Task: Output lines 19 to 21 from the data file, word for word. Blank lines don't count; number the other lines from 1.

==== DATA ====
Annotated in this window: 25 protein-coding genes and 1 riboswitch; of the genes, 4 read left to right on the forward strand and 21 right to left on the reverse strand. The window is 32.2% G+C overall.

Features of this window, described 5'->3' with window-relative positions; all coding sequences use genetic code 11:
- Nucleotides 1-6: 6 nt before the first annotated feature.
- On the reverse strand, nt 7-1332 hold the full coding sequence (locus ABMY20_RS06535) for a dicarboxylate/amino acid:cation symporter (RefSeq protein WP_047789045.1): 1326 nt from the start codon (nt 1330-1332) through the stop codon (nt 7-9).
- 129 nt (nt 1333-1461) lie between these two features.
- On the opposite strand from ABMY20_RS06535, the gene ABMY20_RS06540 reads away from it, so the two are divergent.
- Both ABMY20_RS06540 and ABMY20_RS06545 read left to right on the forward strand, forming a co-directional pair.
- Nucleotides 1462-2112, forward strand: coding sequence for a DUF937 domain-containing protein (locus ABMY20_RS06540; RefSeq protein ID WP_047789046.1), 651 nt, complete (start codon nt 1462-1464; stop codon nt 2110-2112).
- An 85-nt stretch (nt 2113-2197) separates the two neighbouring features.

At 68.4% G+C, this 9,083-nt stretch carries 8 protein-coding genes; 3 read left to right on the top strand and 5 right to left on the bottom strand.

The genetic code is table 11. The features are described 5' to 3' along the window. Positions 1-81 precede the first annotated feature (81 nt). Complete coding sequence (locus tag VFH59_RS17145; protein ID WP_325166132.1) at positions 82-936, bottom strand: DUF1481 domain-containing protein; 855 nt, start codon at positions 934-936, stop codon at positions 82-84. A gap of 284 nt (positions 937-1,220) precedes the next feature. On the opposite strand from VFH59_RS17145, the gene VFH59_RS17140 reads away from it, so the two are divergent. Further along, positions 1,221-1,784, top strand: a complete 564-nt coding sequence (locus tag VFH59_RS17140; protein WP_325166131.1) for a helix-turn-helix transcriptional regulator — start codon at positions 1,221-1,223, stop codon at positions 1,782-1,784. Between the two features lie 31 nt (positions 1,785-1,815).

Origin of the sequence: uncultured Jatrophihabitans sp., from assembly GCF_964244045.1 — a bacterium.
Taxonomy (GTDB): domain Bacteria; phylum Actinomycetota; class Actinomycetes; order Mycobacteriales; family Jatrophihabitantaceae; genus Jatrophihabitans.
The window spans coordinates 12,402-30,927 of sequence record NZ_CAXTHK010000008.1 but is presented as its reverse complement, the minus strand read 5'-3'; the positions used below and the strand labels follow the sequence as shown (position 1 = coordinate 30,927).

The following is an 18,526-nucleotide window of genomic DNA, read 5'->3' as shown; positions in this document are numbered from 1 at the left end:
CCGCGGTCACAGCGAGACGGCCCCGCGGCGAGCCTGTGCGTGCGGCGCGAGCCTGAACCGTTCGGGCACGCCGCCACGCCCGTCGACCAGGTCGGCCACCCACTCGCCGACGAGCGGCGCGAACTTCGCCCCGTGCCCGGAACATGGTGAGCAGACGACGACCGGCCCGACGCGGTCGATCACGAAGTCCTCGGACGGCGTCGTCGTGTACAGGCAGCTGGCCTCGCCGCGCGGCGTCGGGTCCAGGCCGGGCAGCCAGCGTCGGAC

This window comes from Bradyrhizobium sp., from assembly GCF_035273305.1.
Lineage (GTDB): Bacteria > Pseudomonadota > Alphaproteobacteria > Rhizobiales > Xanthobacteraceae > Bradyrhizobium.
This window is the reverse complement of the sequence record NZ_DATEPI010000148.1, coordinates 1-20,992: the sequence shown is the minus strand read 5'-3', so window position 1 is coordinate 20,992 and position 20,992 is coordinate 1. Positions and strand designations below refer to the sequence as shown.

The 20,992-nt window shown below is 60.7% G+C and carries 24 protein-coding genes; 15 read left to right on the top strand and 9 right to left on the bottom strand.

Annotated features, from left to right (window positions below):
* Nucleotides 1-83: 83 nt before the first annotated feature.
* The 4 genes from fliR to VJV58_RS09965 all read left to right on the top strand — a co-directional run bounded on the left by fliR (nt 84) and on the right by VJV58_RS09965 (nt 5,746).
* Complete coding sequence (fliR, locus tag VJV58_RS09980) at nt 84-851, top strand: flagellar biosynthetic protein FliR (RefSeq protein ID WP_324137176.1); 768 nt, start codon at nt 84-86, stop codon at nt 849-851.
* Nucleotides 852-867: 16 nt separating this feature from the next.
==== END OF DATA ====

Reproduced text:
This window is the reverse complement of the sequence record NZ_DATEPI010000148.1, coordinates 1-20,992: the sequence shown is the minus strand read 5'-3', so window position 1 is coordinate 20,992 and position 20,992 is coordinate 1. Positions and strand designations below refer to the sequence as shown.

The 20,992-nt window shown below is 60.7% G+C and carries 24 protein-coding genes; 15 read left to right on the top strand and 9 right to left on the bottom strand.

Annotated features, from left to right (window positions below):